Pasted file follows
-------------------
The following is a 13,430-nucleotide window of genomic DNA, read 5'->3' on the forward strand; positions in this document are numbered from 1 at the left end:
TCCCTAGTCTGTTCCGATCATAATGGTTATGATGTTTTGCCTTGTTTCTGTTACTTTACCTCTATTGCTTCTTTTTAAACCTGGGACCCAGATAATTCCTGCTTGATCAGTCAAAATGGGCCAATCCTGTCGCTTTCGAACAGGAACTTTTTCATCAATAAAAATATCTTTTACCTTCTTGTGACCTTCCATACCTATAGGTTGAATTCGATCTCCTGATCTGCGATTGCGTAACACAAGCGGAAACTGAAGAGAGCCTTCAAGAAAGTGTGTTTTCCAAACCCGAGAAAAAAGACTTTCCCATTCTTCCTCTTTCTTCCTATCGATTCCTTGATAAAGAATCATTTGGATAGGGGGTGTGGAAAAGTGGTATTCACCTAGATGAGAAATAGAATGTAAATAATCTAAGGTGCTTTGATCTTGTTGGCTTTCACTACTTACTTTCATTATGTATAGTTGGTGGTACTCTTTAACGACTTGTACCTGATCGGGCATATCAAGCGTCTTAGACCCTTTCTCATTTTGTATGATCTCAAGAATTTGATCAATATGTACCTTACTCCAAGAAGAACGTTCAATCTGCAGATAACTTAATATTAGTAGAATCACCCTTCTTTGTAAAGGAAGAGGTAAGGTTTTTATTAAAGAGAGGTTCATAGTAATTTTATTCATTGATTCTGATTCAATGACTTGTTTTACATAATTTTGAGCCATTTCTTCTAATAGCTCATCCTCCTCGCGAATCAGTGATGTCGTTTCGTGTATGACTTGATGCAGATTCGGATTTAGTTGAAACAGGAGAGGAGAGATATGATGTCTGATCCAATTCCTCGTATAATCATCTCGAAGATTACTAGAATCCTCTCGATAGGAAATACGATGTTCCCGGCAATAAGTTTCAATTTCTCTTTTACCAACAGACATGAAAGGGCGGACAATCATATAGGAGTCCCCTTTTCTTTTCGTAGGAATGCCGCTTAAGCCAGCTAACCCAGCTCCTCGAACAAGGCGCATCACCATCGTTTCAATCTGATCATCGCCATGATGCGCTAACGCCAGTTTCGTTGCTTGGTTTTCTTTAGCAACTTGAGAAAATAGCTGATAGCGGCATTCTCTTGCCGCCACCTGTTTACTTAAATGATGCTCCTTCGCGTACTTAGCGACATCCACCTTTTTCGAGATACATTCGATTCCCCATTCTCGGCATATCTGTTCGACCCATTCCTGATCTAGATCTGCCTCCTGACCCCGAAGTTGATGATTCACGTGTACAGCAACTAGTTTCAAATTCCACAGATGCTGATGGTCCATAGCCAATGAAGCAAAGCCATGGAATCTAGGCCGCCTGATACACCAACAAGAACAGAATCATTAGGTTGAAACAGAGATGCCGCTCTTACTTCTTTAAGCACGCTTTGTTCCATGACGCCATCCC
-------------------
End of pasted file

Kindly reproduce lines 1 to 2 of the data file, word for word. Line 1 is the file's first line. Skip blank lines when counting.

The following is a 13,430-nucleotide window of genomic DNA, read 5'->3' on the forward strand; positions in this document are numbered from 1 at the left end:
TCCCTAGTCTGTTCCGATCATAATGGTTATGATGTTTTGCCTTGTTTCTGTTACTTTACCTCTATTGCTTCTTTTTAAACCTGGGACCCAGATAATTCCTGCTTGATCAGTCAAAATGGGCCAATCCTGTCGCTTTCGAACAGGAACTTTTTCATCAATAAAAATATCTTTTACCTTCTTGTGACCTTCCATACCTATAGGTTGAATTCGATCTCCTGATCTGCGATTGCGTAACACAAGCGGAAACTGAAGAGAGCCTTCAAGAAAGTGTGTTTTCCAAACCCGAGAAAAAAGACTTTCCCATTCTTCCTCTTTCTTCCTATCGATTCCTTGATAAAGAATCATTTGGATAGGGGGTGTGGAAAAGTGGTATTCACCTAGATGAGAAATAGAATGTAAATAATCTAAGGTGCTTTGATCTTGTTGGCTTTCACTACTTACTTTCATTATGTATAGTTGGTGGTACTCTTTAACGACTTGTACCTGATCGGGCATATCAAGCGTCTTAGACCCTTTCTCATTTTGTATGATCTCAAGAATTTGATCAATATGTACCTTACTCCAAGAAGAACGTTCAATCTGCAGATAACTTAATATTAGTAGAATCACCCTTCTTTGTAAAGGAAGAGGTAAGGTTTTTATTAAAGAGAGGTTCATAGTAATTTTATTCATTGATTCTGATTCAATGACTTGTTTTACATAATTTTGAGCCATTTCTTCTAATAGCTCATCCTCCTCGCGAATCAGTGATGTCGTTTCGTGTATGACTTGATGCAGATTCGGATTTAGTTGAAACAGGAGAGGAGAGATATGATGTCTGATCCAATTCCTCGTATAATCATCTCGAAGATTACTAGAATCCTCTCGATAGGAAATACGATGTTCCCGGCAATAAGTTTCAATTTCTCTTTTACCAACAGACATGAAAGGGCGGACAATCATATAGGAGTCCCCTTTTCTTTTCGTAGGAATGCCGCTTAAGCCAGCTAACCCAGCTCCTCGAACAAGGCGCATCACCATCGTTTCAATCTGATCATCGCCATGATGCGCTAACGCCAGTTTCGTTGCTTGGTTTTCTTTAGCAACTTGAGAAAATAGCTGATAGCGGCATTCTCTTGCCGCCACCTGTTTACTTAAATGATGCTCCTTCGCGTACTTAGCGACATCCACCTTTTTCGAGATACATTCGATTCCCCATTCTCGGCATATCTGTTCGACCCATTCCTGATCTAGATCTGCCTCCTGACCCCGAAGTTGATGATTCACGTGTACAGCAACTAGTTTCAAATTCCACAGATGCTGATGGTCCATAGCCAATGAAGCAAAGCCATGGAATCTAGGCCGCCTGATACACCAACAAGAACAGAATCATTAGGTTGAAACAGAGATGCCGCTCTTACTTCTTTAAGCACGCTTTGTTCCATGACGCCATCCC